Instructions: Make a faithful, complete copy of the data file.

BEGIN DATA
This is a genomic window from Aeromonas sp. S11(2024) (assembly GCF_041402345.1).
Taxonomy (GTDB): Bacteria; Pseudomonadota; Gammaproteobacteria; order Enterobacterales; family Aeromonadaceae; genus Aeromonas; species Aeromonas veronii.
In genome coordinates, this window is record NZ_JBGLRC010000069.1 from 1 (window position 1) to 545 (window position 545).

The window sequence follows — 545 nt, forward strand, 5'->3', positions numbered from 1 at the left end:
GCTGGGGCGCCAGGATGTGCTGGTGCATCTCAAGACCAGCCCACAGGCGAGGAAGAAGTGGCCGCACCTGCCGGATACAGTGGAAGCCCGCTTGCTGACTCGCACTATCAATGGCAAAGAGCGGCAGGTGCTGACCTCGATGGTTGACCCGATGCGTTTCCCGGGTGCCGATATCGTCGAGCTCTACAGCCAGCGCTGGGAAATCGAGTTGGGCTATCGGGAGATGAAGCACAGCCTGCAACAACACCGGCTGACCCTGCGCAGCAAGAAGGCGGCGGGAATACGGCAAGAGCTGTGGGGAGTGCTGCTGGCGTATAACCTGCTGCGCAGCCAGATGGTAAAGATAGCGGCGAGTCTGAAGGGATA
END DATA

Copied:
This is a genomic window from Aeromonas sp. S11(2024) (assembly GCF_041402345.1).
Taxonomy (GTDB): Bacteria; Pseudomonadota; Gammaproteobacteria; order Enterobacterales; family Aeromonadaceae; genus Aeromonas; species Aeromonas veronii.
In genome coordinates, this window is record NZ_JBGLRC010000069.1 from 1 (window position 1) to 545 (window position 545).

The window sequence follows — 545 nt, forward strand, 5'->3', positions numbered from 1 at the left end:
GCTGGGGCGCCAGGATGTGCTGGTGCATCTCAAGACCAGCCCACAGGCGAGGAAGAAGTGGCCGCACCTGCCGGATACAGTGGAAGCCCGCTTGCTGACTCGCACTATCAATGGCAAAGAGCGGCAGGTGCTGACCTCGATGGTTGACCCGATGCGTTTCCCGGGTGCCGATATCGTCGAGCTCTACAGCCAGCGCTGGGAAATCGAGTTGGGCTATCGGGAGATGAAGCACAGCCTGCAACAACACCGGCTGACCCTGCGCAGCAAGAAGGCGGCGGGAATACGGCAAGAGCTGTGGGGAGTGCTGCTGGCGTATAACCTGCTGCGCAGCCAGATGGTAAAGATAGCGGCGAGTCTGAAGGGATA